• companies may have received small Class C credits, disregarded such receipts and continued to pay other credits after they were meant to convert.

The changes were to apply from the beginning of a company's 1995-96 franking year.(6)

The changes as announced by the Treasurer will be implemented by Item 3 of Schedule 2 that will insert a new section 159A into the ITAA.

Application: As noted above, the amendments will apply from the beginning of a company's 1995-96 franking year.

Employee Share Acquisition Schemes

Division 13A provides for concessional tax treatment for shares acquired after 28 March 1995 where those shares were acquired under an employee share acquisition scheme. To qualify for the concessional treatment, a number of conditions must be satisfied, including:

  • the shares or rights are qualifying shares or rights:
    • the company is the employer or holding company of the employer of the taxpayer;
    • the shares or rights are ordinary shares or rights in the company;
    • at least 75% of the employees of the company were or are entitled to participate in the scheme;
    • after the acquisition the taxpayer does not hold more than 5% of the beneficial interests or voting rights in the company.
  • the exemption conditions are satisfied:
    • there are no conditions attached that could result in the forfeiture of the shares;
    • there are no restrictions on disposal after the earlier of 3 years after acquisition or when the employee ceases to be employed by the company; and
    • the scheme operates on a non-discriminatory basis.
  • If the eligibility conditions are satisfied, two types of concessional treatment are available:
  • tax on the value of any discount on the cost of the shares acquired may be deferred for a maximum of 10 years (this period varies in a number of conditions); or
  • the taxpayer may elect to include the value of the discount in the year the acquisition occurred and will receive a discount of $500 on the value to be included.

Two main changes to the scheme were announced in the 1996-97 Budget. First, the conditions for a share of right to be a qualifying share or right will be altered so that the scheme need only be available to two-thirds of the permanent employees of the company, and, secondly, the value of the discount available will be increased to $1 000.

The explanatory memorandum to the Bill estimates that these changes will cost $15 million per year.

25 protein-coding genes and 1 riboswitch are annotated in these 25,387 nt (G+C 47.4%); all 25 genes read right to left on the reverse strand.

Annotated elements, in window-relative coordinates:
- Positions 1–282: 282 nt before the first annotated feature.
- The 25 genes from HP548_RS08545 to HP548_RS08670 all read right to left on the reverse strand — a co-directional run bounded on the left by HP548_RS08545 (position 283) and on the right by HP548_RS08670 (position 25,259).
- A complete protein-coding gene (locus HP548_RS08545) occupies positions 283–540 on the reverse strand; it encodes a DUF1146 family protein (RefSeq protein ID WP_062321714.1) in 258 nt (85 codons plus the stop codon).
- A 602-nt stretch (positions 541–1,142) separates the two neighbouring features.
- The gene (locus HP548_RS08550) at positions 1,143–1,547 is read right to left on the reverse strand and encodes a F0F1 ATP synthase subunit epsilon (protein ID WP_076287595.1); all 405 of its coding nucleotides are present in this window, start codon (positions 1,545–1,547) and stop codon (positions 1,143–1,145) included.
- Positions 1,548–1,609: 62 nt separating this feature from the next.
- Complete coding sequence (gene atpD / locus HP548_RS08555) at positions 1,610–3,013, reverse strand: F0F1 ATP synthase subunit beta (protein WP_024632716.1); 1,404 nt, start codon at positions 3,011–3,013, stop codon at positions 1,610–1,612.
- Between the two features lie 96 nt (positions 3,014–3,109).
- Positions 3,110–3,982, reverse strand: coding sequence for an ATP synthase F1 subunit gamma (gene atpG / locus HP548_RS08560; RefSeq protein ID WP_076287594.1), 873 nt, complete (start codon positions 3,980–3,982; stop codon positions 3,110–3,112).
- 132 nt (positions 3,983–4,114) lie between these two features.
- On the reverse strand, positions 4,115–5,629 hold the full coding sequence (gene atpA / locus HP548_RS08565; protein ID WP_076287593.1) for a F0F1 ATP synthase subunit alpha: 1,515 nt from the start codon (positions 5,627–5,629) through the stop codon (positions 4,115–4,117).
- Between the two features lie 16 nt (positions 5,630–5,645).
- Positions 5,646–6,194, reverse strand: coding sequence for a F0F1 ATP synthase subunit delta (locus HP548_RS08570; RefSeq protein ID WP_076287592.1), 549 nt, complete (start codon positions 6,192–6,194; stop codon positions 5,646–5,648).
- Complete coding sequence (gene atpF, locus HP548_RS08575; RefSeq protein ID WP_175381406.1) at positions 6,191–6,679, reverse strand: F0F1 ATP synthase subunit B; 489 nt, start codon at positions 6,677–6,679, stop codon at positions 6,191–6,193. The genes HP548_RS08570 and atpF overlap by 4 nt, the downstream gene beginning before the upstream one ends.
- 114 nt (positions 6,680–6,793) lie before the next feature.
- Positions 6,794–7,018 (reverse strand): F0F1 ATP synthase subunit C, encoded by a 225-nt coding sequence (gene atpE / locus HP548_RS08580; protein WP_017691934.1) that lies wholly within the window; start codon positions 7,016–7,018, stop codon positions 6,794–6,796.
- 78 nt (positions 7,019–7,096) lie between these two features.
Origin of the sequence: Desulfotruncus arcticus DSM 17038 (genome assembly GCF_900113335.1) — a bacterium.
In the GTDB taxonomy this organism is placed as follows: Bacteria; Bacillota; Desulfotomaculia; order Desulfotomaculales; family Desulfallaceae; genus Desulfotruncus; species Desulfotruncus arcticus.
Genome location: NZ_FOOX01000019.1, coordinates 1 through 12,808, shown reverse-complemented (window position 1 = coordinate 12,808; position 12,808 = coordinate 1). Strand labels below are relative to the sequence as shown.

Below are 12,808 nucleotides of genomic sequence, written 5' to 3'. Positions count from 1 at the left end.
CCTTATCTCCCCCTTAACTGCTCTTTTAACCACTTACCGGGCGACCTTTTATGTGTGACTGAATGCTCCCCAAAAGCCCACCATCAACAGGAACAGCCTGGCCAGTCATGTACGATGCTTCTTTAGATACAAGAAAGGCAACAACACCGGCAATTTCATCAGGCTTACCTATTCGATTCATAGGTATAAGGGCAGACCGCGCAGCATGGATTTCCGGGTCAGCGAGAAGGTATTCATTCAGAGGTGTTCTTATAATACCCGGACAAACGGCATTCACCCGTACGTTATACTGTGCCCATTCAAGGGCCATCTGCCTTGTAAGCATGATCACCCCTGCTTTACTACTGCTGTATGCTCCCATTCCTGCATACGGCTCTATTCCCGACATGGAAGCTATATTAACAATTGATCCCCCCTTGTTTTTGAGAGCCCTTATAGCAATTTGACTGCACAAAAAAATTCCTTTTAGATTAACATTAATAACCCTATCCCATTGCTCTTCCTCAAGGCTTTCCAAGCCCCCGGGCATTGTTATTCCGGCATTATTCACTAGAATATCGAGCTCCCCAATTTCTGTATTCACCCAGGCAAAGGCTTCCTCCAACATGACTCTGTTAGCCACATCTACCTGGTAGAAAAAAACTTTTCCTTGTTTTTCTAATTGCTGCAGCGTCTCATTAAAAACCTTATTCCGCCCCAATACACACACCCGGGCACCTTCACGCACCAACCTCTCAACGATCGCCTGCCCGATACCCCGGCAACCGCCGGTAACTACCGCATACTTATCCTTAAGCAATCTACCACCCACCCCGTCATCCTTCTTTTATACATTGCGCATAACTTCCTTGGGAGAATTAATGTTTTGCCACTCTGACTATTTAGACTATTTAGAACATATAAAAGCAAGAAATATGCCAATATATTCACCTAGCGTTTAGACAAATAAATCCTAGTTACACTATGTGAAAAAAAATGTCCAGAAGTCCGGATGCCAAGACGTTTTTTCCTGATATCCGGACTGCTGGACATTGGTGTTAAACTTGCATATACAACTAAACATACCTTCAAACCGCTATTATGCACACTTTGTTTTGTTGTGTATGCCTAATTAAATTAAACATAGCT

The changes described above will be implemented by Schedule 3 of the Bill, which will also make similar changes in the conditions and value of deductions available for the employer.

Application: The above amendments will apply to shares acquired after 30 June 1996.

Endnotes

  1. 1996 Budget Paper No. 1 1996-97, p. 4-20.
  2. The Australian, 22 August 1996.
  3. The Sydney Morning Herald, 22 August 1996.
  4. Budget Paper No. 1 1996-97, p. 4-5.
  5. Capital Gains Tax and Fringe Benefits Tax Reform, p. 3.
  6. Treasurer, Press Release, 31 July 1996.

Contact Officer and Copyright Details

Chris Field
14 February 1997
Bills Digest Service
Information and Research Services

This Digest does not have any official legal status. Other sources should be consulted to determine whether the Bill has been enacted and, if so, whether the subsequent Act reflects further amendments.

IRS staff are available to discuss the paper's contents with Senators and Members and their staff but not with members of the public.

ISSN 1323-9031
Commonwealth of Australia 1996

Except to the extent of the uses permitted under the Copyright Act 1968, no part of this publication may be reproduced or transmitted in any form or by any means, including information storage and retrieval systems, without the prior written consent of the Parliamentary Library, other than by Members of the Australian Parliament in the course of their official duties.

Published by the Department of the Parliamentary Library, 1997.

This page was prepared by the Parliamentary Library, Commonwealth of Australia
Last updated: 25 March 1997